Bryan Craig Thanks all. Good thoughts.

For a one-volume, Smith does a real solid job. I agree, "sacrificing depth for brevity." The author writes well and presents the usual stuff in a good way.

Barb (greatnana210) | 3 comments Enjoyed the book as a whole, but still not sure about why Smith sees him as one of the great presidents.

Bryan Craig Thanks Barb for reading with us.

Vincent (vpbrancato) | 1245 comments Hi All

I didn't do this as I thought that I had commented on the overall book in the previous comments but, looking at Christopher msg. 6, not really to do with this "sorry", is that Ike should be truly a better example for the Republicans than Reagan - but Ike was less of a Republican and more of an American who happened to choose the Republican party to run with in my view.

I do not understand how the theoretically fiscally conservative Republicans can latch onto Reagan as their poster boy after the change in national debt after his reign.

message 9: by Bentley, Group Founder, Leader, Chief (new) - rated it 4 stars

Bentley | 44207 comments Mod
Great comments all

message 10: by Teri (new) - rated it 4 stars

Teri (teriboop) Eisenhower in War and Peace is an exhaustive look at Eisenhower's military career and an overview of his presidency. Jean Edward Smith goes into great detail on Ike's upbringing and rise in the military from his time at West Point through his tenure as Chief of Staff. One chapter is devoted to his time as President of Columbia University and the final chapters cover his two terms as President and his retirement spent at Gettysburg, PA. It is very well researched with some wonderful side notes that are worth the read.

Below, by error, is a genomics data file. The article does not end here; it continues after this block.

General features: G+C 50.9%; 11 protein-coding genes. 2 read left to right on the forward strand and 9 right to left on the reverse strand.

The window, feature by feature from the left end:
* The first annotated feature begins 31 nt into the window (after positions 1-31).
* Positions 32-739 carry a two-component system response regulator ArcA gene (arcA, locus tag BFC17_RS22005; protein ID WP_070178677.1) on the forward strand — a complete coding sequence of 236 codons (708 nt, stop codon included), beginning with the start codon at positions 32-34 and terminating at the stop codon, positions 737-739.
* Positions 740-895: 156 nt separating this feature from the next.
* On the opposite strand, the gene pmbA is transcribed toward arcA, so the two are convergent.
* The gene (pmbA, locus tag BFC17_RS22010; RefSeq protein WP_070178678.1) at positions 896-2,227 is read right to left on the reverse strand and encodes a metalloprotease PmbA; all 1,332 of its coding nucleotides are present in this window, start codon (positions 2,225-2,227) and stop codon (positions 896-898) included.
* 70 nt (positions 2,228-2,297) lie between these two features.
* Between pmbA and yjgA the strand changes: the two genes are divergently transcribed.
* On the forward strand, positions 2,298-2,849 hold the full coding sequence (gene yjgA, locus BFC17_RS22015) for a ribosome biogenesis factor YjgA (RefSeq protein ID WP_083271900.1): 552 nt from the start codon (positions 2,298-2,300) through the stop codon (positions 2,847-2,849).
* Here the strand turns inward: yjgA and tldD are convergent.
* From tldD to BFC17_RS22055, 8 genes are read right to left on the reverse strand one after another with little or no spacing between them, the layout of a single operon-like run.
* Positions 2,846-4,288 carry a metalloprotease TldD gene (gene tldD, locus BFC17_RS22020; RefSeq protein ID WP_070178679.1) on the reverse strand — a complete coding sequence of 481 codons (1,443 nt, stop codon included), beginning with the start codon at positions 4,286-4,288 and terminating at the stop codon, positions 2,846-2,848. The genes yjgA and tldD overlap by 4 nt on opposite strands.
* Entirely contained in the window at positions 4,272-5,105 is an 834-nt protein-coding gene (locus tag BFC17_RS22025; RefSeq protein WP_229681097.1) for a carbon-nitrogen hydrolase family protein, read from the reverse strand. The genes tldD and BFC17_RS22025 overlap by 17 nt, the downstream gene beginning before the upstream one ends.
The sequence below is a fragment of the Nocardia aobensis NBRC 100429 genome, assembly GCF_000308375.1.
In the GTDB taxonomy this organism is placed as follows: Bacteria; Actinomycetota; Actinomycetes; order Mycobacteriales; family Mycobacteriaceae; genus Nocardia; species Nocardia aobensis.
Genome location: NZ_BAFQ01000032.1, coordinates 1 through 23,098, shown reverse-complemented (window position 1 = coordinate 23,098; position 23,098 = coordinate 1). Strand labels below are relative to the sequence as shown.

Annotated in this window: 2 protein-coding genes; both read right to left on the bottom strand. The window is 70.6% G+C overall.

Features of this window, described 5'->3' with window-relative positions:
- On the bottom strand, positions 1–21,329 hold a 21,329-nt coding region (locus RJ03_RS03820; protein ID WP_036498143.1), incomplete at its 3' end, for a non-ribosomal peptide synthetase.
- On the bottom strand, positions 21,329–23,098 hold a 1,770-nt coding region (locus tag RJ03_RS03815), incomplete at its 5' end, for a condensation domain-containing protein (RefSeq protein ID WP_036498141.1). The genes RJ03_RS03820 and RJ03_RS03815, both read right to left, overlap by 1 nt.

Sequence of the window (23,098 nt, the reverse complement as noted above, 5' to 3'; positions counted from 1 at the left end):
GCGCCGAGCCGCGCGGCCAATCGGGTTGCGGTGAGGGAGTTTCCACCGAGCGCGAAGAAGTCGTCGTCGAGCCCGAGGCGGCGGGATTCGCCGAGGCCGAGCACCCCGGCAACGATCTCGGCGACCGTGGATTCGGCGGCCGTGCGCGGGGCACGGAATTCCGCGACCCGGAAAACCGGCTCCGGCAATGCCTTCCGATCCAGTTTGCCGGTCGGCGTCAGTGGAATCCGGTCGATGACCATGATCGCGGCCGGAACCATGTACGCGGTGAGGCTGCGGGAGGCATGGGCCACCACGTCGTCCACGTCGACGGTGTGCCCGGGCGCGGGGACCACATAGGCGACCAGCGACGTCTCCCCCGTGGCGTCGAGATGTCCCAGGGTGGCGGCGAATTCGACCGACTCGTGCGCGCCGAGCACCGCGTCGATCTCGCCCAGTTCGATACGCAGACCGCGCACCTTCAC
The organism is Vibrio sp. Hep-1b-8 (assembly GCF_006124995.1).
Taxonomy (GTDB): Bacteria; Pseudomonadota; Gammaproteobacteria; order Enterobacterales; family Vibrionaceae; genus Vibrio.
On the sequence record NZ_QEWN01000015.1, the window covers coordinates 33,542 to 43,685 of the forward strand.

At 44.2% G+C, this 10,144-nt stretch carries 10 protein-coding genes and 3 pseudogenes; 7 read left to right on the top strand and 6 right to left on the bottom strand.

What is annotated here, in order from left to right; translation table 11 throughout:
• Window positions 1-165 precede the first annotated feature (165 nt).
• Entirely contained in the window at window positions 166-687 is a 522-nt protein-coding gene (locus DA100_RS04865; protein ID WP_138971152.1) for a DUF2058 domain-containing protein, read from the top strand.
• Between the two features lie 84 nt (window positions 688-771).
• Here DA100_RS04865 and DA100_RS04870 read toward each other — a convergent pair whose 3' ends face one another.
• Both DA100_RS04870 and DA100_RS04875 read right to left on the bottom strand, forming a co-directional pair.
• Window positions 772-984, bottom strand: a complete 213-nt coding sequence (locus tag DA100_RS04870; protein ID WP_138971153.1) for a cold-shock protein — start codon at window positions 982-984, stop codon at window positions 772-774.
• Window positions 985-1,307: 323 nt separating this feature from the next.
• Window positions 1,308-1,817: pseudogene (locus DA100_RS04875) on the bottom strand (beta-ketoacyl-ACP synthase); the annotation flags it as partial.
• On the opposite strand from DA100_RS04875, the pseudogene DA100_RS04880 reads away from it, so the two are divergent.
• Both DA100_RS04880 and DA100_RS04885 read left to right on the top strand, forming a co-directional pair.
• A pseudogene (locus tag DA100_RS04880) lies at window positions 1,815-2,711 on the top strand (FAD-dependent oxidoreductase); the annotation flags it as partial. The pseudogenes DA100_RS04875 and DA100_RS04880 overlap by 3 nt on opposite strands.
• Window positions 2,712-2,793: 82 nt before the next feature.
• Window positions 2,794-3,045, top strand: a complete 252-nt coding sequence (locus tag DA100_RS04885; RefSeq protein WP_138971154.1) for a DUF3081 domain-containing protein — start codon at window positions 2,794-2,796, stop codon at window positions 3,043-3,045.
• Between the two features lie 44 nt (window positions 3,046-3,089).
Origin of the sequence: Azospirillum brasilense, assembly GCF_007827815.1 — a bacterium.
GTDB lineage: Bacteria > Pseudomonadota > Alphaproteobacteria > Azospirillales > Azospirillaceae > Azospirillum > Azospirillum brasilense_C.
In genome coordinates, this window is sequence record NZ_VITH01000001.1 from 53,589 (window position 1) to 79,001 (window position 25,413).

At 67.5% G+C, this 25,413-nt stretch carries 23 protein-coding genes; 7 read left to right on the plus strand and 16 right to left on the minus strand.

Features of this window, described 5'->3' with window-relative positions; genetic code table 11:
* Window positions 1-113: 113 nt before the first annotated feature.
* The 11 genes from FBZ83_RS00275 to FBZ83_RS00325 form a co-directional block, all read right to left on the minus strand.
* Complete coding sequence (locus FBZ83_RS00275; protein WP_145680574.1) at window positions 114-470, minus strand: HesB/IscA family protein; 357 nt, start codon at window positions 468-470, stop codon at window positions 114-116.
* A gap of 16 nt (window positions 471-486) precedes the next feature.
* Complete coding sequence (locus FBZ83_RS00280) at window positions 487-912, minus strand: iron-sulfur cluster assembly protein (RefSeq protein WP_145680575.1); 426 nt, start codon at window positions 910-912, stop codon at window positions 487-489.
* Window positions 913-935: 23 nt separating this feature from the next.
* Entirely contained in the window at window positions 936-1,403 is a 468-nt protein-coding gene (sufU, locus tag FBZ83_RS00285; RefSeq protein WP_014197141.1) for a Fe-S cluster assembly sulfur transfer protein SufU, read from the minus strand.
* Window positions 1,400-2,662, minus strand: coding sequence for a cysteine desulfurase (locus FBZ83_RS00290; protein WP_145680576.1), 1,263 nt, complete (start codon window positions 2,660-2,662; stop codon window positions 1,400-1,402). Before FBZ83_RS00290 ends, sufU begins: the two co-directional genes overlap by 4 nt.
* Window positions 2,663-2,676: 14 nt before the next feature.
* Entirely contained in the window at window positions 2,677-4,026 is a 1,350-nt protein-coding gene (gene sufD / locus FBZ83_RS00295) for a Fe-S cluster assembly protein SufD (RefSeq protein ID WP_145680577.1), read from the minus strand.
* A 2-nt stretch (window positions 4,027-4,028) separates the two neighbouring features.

I enjoyed the book and feel like I have a good understand of Eisenhower the military man. I think, though that Smith glosses over some things, or will introduce an aspect of Ike's life, but then never really ties it up later. I was disappointed that more was not included on his White House years and his retirement. It sounded like once he retired he did nothing more than write his memoirs and play golf, yet there was some commentary that he did get involved in some issues during JFK's tenure.

Eisenhower in War and Peace is still worth the read, but it does lead me to want to search out more books on his presidential years.

message 11: by Bentley, Group Founder, Leader, Chief (new) - rated it 4 stars

Bentley | 44207 comments Mod
Thank you Teri